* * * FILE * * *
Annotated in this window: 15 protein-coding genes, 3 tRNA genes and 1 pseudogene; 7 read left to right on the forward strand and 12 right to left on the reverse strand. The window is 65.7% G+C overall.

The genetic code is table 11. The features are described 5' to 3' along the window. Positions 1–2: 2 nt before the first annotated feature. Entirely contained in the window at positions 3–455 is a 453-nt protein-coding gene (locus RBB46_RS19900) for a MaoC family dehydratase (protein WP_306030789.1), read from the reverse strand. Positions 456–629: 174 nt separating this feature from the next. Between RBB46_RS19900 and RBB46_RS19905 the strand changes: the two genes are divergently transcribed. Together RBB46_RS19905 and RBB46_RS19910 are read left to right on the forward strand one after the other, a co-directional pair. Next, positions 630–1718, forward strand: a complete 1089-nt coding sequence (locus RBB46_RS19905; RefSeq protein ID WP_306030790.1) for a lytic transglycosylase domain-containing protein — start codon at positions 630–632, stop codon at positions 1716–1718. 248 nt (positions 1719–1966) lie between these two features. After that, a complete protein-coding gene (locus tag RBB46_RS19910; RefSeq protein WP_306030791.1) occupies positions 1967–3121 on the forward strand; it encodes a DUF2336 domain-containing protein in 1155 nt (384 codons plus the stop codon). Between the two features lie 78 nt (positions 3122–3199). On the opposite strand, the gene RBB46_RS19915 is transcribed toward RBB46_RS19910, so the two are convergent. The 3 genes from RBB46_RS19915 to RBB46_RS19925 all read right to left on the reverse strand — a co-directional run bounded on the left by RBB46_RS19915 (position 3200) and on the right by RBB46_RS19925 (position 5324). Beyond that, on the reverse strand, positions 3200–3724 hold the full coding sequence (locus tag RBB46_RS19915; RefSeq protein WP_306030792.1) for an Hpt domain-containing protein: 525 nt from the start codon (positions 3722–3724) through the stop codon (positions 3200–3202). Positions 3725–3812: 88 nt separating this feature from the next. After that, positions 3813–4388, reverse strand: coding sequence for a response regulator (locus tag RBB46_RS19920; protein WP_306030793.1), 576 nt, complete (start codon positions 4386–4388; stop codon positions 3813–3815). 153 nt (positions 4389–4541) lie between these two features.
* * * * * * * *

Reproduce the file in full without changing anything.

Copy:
Annotated in this window: 15 protein-coding genes, 3 tRNA genes and 1 pseudogene; 7 read left to right on the forward strand and 12 right to left on the reverse strand. The window is 65.7% G+C overall.

The genetic code is table 11. The features are described 5' to 3' along the window. Positions 1–2: 2 nt before the first annotated feature. Entirely contained in the window at positions 3–455 is a 453-nt protein-coding gene (locus RBB46_RS19900) for a MaoC family dehydratase (protein WP_306030789.1), read from the reverse strand. Positions 456–629: 174 nt separating this feature from the next. Between RBB46_RS19900 and RBB46_RS19905 the strand changes: the two genes are divergently transcribed. Together RBB46_RS19905 and RBB46_RS19910 are read left to right on the forward strand one after the other, a co-directional pair. Next, positions 630–1718, forward strand: a complete 1089-nt coding sequence (locus RBB46_RS19905; RefSeq protein ID WP_306030790.1) for a lytic transglycosylase domain-containing protein — start codon at positions 630–632, stop codon at positions 1716–1718. 248 nt (positions 1719–1966) lie between these two features. After that, a complete protein-coding gene (locus tag RBB46_RS19910; RefSeq protein WP_306030791.1) occupies positions 1967–3121 on the forward strand; it encodes a DUF2336 domain-containing protein in 1155 nt (384 codons plus the stop codon). Between the two features lie 78 nt (positions 3122–3199). On the opposite strand, the gene RBB46_RS19915 is transcribed toward RBB46_RS19910, so the two are convergent. The 3 genes from RBB46_RS19915 to RBB46_RS19925 all read right to left on the reverse strand — a co-directional run bounded on the left by RBB46_RS19915 (position 3200) and on the right by RBB46_RS19925 (position 5324). Beyond that, on the reverse strand, positions 3200–3724 hold the full coding sequence (locus tag RBB46_RS19915; RefSeq protein WP_306030792.1) for an Hpt domain-containing protein: 525 nt from the start codon (positions 3722–3724) through the stop codon (positions 3200–3202). Positions 3725–3812: 88 nt separating this feature from the next. After that, positions 3813–4388, reverse strand: coding sequence for a response regulator (locus tag RBB46_RS19920; protein WP_306030793.1), 576 nt, complete (start codon positions 4386–4388; stop codon positions 3813–3815). 153 nt (positions 4389–4541) lie between these two features.